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As COVID-19 infiltrates every aspect of our daily lives and the world races to respond and to address the pandemic, there is a consistent theme which offers all of us hope. Collaboration. To combat the outbreak, we have seen the emergence of large numbers of companies joining to pool their resources and to cross-share their valuable know-how.

Whether it is University College London and Mercedes F1 collaborating to make a breathing aid for COVID-19 patients, or pharma giants, including Sanofi and Gilead, sharing their proprietary libraries of molecular compounds as part of the COVID-19 Therapeutics Accelerator, to develop vaccines, we are seeing increasing numbers of proactive collaborations.

Sharing or pooling technologies and R&D is evidently the fastest route to develop solutions to mitigate and to overcome the effects of the virus. The alternative is that companies seek to monopolise their proprietary technology or states prioritise use of key technologies for their own populations.  Following rumours that the US may be attempting to acquire control of a vaccine being developed by the German biopharma group CureVac and now reports that President Trump may block the export of protective masks and other medicinal products from the US to Canada, there was a wave of concern that this protectionist approach could be adopted by other countries. The widespread view is that this approach would be to the detriment of fighting the pandemic, with leaders across the globe calling for collective action and a sharing of resources.

In late 2019, weeks before COVID-19 first emerged, we published our  'Open Innovation: Collaborate to Innovate' Report. This concluded that technology is connecting individuals and businesses across sectors and it is easier than ever before for anyone, anywhere, to innovate. That being said, collaboration is often not used to its full potential. The benefits of collaborating to innovate are clear, as we explore in the Report, but this often requires a change in the mind-set of a company which may usually seek to protect its own valuable IP.  Sometimes, however, when push comes to shove change is forced. With all eyes upon governments and know-how rich companies, many of these businesses have stepped up to the plate to come together to tackle COVID-19, with the result that collaborations are springing up at an unprecedented rate and in unexpected places. Unsurprisingly, the highest number of new partnerships appears to be in the pharmaceutical sector, with companies here seeking to combine their capabilities and know-how to accelerate the development and manufacture of diagnostics and vaccine technologies. Please see here our blog post ‘COVID-19: Collaboration is key in the race of develop a vaccine’ which addresses collaboration in the context of vaccine development. However, as the UCL and Mercedes F1 partnership demonstrates, collaborations are by no means unique to this area and are spanning industries, technologies and sectors.  These collaborations will all require an effective legal, logistical and perhaps even cultural framework, in order for them to be successful and fruitful, both short-term and potentially longer-term. Many businesses have already embraced this more open way of working together in this time of crisis, dispensing with the traditional checks and balances upon external collaborations.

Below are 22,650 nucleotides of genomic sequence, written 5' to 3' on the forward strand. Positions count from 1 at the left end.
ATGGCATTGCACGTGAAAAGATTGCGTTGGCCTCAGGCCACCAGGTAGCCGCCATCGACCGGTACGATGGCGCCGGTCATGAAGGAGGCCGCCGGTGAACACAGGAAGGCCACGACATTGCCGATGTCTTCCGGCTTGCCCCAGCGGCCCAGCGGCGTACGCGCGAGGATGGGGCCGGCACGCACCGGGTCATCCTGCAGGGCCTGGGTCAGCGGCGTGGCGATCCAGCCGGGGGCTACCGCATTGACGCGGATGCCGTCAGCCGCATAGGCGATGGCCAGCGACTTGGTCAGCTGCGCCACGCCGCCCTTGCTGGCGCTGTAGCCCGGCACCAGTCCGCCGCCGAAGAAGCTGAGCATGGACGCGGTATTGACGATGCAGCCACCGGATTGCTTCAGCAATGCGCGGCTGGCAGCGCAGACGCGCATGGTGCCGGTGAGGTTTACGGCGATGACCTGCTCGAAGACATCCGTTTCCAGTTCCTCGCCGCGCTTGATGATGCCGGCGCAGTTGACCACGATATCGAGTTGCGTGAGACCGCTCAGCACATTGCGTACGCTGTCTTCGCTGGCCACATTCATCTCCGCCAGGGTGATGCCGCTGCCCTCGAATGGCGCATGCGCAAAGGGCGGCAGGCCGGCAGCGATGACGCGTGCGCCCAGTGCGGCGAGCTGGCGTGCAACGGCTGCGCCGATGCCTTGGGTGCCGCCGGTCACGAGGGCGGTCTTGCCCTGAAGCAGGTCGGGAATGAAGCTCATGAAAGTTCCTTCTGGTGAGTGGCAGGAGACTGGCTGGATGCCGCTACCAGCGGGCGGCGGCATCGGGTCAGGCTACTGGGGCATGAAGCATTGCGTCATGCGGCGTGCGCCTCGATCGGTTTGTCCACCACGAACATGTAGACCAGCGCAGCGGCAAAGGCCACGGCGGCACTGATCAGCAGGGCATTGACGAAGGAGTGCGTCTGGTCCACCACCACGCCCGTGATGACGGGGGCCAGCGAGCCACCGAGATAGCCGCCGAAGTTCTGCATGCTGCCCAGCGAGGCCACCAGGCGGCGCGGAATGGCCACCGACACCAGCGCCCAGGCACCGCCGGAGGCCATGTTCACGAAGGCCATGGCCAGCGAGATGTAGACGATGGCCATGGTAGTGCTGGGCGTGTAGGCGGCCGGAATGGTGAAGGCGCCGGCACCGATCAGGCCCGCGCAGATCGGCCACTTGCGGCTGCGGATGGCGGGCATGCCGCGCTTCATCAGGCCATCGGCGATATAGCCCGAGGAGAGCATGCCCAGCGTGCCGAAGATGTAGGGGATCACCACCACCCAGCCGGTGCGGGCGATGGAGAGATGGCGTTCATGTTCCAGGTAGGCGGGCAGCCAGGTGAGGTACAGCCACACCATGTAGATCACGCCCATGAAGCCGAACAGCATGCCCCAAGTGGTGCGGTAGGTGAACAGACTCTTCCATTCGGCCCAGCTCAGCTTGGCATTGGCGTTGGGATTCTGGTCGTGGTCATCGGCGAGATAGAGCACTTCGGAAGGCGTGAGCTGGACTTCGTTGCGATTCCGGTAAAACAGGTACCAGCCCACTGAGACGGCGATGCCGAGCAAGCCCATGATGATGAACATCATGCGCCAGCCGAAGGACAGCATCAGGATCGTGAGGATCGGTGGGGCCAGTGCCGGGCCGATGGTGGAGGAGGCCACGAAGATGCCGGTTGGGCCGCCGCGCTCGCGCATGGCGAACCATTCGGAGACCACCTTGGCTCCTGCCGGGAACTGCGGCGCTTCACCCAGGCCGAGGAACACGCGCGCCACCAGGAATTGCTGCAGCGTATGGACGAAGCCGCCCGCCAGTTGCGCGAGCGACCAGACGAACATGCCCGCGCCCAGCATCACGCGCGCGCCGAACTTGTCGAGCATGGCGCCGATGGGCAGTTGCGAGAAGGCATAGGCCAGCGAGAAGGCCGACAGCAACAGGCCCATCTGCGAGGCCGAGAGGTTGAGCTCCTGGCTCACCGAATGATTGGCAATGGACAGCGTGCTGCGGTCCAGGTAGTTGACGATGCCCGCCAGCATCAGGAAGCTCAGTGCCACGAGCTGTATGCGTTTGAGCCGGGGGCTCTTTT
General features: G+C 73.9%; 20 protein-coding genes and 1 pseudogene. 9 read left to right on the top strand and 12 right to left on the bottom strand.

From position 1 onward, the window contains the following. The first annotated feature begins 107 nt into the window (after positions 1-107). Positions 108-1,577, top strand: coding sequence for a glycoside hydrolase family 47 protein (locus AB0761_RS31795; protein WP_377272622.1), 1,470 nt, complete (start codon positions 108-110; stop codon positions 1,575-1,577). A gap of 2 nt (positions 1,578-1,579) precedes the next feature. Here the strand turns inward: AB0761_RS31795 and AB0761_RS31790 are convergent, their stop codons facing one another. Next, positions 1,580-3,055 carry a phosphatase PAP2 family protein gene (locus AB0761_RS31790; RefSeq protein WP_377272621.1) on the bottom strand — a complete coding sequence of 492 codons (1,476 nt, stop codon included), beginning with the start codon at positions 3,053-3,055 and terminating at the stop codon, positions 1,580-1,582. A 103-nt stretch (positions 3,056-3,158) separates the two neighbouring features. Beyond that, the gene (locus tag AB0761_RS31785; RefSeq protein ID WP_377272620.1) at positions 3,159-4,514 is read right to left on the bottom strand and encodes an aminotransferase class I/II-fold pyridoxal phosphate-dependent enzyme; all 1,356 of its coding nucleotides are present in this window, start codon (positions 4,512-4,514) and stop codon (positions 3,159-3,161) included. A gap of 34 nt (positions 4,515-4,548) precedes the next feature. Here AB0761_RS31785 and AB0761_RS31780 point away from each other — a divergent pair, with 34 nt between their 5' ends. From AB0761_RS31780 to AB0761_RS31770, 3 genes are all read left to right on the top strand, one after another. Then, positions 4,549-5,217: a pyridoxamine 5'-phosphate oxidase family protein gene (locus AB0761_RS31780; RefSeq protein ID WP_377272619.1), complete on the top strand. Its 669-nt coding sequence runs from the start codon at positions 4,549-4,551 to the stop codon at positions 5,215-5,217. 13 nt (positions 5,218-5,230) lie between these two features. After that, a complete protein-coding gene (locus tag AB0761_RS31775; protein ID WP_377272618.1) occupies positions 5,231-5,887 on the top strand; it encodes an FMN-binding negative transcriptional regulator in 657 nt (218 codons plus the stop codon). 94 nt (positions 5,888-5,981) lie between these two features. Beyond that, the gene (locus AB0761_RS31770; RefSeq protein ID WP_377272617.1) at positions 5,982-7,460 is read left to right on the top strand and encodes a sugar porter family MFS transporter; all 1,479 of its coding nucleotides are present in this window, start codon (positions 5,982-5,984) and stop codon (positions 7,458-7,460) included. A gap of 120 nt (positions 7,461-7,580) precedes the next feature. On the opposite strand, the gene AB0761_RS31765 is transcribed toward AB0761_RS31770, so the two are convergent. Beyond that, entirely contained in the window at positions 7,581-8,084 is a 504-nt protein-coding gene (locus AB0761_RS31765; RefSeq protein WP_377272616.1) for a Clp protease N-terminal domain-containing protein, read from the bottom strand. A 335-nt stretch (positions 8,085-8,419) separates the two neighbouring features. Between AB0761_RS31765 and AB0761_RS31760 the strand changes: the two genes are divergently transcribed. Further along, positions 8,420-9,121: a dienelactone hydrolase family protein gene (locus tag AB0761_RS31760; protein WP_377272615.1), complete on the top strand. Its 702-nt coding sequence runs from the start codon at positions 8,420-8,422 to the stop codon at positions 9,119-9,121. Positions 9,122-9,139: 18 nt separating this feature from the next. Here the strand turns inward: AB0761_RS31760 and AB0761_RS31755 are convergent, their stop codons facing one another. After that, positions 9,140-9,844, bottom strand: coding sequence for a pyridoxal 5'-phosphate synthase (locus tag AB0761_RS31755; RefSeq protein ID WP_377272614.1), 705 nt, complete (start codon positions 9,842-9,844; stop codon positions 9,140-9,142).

If this can be achieved, then COVID-19 may be a catalyst leading, not just to the supply of immediate life-saving clinical and medical treatment, but also to open innovation being fully embraced more widely across business and with society able to reap its rewards more generally.  

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Jessica Welborn

Senior Associate, London

Jessica Welborn
Jessica Welborn